|2 servings||calories per servings 760||protein serving 29 g||carbs per serving 75 g||total fat per serving 41 g|
Vidalia onion season is well under way, and we are so excited! Georgia’s own sweet onion is amazingly versatile, and when lightly caramelized in the sauté pan, it adds rich, mellow depth to the filling of our quesadilla. Diced raw, it brings enticing crunch and delicate sweetness to our guacamole—without overpowering the creamy avocado.
|Nutrition Facts||/ Per Serving|
|Total Fat||41 g|
|Saturated Fat||16 g|
|Trans Fat||0 g|
|Total Carbohydrates||75 g|
|Dietary Fiber||22 g|
MISE EN PLACE
• Peel and quarter onion. Dice 1 quarter; thinly slice remaining 3 quarters.
• Discard pepper stem and seeds. Thinly slice flesh.
• Quarter tomatoes.
• Halve lime. Juice 1 half; cut remaining half into wedges.
• Pick and chop cilantro leaves.
• Rinse and drain beans.
Place a sauté pan over medium-high heat. Add 1 tablespoon cooking oil. When oil is hot, add sliced onion. Cook, stirring occasionally, until onion is lightly browned, 5-6 minutes.
While onion cooks, in a large bowl, mash pinto beans.
• To onion, stir in half of tomatoes, pepper, half of cumin and 1/4 teaspoon PeachDish Salt.
• Add mixture to beans. Wipe out pan, and reserve.
• Halve avocado. Discard pit, and scoop flesh into a bowl.
• Mash avocado.
• Stir in remaining tomato, chopped onion, cilantro, lime juice, remaining cumin and 1/4 teaspoon PeachDish Salt. Taste and adjust seasoning as desired with PeachDish Salt.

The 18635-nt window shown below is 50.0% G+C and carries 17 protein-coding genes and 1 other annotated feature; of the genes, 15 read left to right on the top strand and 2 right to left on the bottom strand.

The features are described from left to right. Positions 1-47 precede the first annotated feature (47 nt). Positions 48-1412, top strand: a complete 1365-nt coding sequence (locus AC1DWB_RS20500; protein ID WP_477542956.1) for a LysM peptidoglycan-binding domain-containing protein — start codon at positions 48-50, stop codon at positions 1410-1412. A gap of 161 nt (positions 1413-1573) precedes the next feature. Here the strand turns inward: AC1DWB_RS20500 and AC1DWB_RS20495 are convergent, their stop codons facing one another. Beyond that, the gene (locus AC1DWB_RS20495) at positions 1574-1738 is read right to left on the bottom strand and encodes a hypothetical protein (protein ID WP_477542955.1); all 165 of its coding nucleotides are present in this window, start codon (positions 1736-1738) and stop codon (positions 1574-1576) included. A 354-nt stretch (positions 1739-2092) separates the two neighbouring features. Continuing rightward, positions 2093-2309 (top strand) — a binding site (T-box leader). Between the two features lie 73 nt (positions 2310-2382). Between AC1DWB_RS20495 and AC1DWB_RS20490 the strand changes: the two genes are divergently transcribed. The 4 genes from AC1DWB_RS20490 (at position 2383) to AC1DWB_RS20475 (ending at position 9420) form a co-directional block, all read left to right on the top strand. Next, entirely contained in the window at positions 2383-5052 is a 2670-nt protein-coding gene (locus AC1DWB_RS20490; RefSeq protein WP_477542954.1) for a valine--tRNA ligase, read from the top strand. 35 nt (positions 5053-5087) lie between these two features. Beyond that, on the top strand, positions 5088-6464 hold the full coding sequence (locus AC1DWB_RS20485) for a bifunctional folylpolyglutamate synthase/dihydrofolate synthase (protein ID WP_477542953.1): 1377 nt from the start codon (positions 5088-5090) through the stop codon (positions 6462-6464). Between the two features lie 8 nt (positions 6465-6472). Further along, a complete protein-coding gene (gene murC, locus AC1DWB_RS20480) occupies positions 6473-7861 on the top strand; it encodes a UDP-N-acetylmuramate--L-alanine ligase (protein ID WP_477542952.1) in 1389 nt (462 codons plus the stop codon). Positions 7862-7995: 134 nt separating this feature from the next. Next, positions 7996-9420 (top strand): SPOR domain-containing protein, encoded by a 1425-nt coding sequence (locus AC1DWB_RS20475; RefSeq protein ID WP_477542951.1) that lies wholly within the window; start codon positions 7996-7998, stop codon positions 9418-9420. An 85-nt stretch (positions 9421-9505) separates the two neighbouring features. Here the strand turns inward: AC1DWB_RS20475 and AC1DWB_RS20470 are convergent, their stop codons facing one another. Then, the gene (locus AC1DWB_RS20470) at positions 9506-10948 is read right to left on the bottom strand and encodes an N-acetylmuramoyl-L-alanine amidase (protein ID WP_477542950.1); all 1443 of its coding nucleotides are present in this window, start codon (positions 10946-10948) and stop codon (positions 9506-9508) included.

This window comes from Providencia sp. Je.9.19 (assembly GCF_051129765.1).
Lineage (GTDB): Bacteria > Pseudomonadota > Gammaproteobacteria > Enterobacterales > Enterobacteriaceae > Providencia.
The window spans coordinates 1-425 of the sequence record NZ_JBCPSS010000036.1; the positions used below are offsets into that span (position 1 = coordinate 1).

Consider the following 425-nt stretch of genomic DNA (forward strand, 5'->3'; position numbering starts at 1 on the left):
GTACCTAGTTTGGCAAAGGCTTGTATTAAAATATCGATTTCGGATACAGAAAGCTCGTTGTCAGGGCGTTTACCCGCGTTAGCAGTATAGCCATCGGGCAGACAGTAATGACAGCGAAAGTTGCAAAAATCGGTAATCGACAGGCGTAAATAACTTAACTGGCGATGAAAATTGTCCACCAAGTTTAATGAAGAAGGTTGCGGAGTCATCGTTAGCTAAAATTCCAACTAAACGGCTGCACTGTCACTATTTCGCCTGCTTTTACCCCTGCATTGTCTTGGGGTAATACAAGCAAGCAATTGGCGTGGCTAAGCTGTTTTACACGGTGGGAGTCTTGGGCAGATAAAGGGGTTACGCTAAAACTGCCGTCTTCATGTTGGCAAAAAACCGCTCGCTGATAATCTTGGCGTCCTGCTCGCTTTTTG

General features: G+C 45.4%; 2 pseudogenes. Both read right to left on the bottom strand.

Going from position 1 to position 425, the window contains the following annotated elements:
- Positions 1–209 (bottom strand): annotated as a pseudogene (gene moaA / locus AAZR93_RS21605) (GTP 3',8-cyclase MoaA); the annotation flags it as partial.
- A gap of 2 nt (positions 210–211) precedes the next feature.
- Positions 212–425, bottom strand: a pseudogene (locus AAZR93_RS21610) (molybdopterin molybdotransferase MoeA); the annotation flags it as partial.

• Place sauté pan over medium-low heat. Add 1/2 teaspoon cooking oil. Place a tortilla in pan. Top 1 half with 1/6 of bean mixture and 1/6 of cheese. Fold tortilla over filling. Cook without disturbing until golden-brown on bottom, 1-2 minutes.
• Flip quesadilla. Cook without disturbing until browned on other side and cheese is melted, 1-2 minutes.
• Repeat with remaining tortillas, cooking oil, bean mixture and cheese.
• Cut quesadillas into wedges.
• Serve with guacamole and lime wedges. Enjoy!
Seth worked with top chefs in New York and in Atlanta, and worked as the Program Director for a farm to school pilot program aimed at developing standards-based, hands-on garden and cooking curriculum for children from kindergarten to fifth grade. Seth also spent several years working as a farmers market chef in Atlanta. During this time, he established and developed connections between the market and local schools, after-school clubs, senior living facilities, and other community organizations. At these community connection posts, he shared his culinary knowledge and expertise, giving hands on cooking instruction as he explained how farmers markets can benefit an individual's health and community. In 2016, Chef Seth was named a Georgia Grown Executive Chef for his commitment to locally grown food.Learn More...